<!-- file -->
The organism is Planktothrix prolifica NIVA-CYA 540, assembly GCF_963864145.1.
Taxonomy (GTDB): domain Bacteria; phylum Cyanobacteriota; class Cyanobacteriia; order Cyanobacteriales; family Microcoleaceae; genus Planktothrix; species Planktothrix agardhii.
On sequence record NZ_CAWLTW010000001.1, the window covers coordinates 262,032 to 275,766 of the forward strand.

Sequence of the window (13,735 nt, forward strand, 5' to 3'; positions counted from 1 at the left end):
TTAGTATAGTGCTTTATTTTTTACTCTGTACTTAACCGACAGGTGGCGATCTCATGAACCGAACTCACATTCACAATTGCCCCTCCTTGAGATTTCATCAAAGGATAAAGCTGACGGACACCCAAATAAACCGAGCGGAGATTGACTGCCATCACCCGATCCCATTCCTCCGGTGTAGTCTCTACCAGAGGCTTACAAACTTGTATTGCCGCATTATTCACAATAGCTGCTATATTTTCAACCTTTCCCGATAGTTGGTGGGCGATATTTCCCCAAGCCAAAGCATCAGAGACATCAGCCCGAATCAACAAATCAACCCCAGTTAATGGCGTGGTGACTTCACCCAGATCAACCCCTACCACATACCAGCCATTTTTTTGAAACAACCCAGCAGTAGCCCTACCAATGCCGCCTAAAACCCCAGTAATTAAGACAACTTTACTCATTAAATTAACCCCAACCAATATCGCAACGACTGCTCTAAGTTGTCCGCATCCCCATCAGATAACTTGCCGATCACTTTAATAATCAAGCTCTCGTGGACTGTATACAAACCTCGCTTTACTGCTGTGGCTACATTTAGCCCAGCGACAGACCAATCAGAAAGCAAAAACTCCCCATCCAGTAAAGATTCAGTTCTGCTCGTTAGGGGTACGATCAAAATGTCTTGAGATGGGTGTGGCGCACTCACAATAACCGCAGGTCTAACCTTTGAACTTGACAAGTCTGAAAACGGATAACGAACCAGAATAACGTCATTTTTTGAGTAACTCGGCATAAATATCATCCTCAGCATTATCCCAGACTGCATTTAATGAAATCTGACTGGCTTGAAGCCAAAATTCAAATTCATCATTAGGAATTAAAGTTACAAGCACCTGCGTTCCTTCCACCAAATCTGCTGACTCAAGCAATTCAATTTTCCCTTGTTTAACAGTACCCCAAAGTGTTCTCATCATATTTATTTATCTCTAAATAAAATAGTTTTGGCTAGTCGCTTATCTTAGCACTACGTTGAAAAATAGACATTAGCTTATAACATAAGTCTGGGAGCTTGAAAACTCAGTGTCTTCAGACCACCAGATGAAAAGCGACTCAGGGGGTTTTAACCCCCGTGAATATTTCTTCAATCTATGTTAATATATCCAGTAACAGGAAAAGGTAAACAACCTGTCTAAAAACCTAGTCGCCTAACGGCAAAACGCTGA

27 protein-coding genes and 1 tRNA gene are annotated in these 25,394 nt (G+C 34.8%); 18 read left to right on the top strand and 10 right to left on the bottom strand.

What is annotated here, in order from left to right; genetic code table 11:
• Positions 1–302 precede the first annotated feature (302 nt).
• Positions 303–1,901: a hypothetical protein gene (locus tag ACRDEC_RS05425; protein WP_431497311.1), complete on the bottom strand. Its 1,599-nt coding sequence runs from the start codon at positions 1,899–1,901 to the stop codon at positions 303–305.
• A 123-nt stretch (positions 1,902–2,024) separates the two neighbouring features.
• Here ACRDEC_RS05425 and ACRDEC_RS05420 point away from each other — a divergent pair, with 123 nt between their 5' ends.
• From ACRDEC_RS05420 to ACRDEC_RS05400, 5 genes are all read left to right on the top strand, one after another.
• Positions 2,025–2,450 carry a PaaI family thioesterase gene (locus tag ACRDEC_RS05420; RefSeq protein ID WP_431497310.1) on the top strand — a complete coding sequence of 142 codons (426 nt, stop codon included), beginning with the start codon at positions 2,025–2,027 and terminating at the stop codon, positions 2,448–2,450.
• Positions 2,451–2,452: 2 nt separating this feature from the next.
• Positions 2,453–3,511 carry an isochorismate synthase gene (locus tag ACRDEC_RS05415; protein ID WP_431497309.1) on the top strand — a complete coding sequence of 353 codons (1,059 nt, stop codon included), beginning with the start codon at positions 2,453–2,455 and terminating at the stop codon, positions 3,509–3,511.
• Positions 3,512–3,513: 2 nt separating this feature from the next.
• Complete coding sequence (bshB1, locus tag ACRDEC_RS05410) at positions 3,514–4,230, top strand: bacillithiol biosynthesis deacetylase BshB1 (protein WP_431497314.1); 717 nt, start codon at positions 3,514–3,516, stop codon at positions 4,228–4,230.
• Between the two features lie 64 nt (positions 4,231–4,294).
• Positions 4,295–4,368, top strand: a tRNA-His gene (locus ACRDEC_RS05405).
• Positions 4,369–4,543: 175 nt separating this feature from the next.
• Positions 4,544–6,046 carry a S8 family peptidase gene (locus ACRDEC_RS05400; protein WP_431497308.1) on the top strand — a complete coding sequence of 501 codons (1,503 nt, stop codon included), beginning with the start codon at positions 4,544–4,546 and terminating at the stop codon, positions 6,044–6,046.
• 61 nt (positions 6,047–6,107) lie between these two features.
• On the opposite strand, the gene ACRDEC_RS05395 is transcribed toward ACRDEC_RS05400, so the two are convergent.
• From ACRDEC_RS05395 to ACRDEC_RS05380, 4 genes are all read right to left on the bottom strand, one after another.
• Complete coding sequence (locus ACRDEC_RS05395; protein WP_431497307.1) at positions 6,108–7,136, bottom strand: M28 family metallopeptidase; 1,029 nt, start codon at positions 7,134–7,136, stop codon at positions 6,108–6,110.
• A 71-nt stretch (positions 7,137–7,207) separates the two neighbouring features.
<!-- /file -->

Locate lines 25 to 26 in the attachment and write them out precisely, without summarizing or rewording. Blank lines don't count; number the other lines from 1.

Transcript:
• Complete coding sequence (locus ACRDEC_RS05395; protein WP_431497307.1) at positions 6,108–7,136, bottom strand: M28 family metallopeptidase; 1,029 nt, start codon at positions 7,134–7,136, stop codon at positions 6,108–6,110.
• A 71-nt stretch (positions 7,137–7,207) separates the two neighbouring features.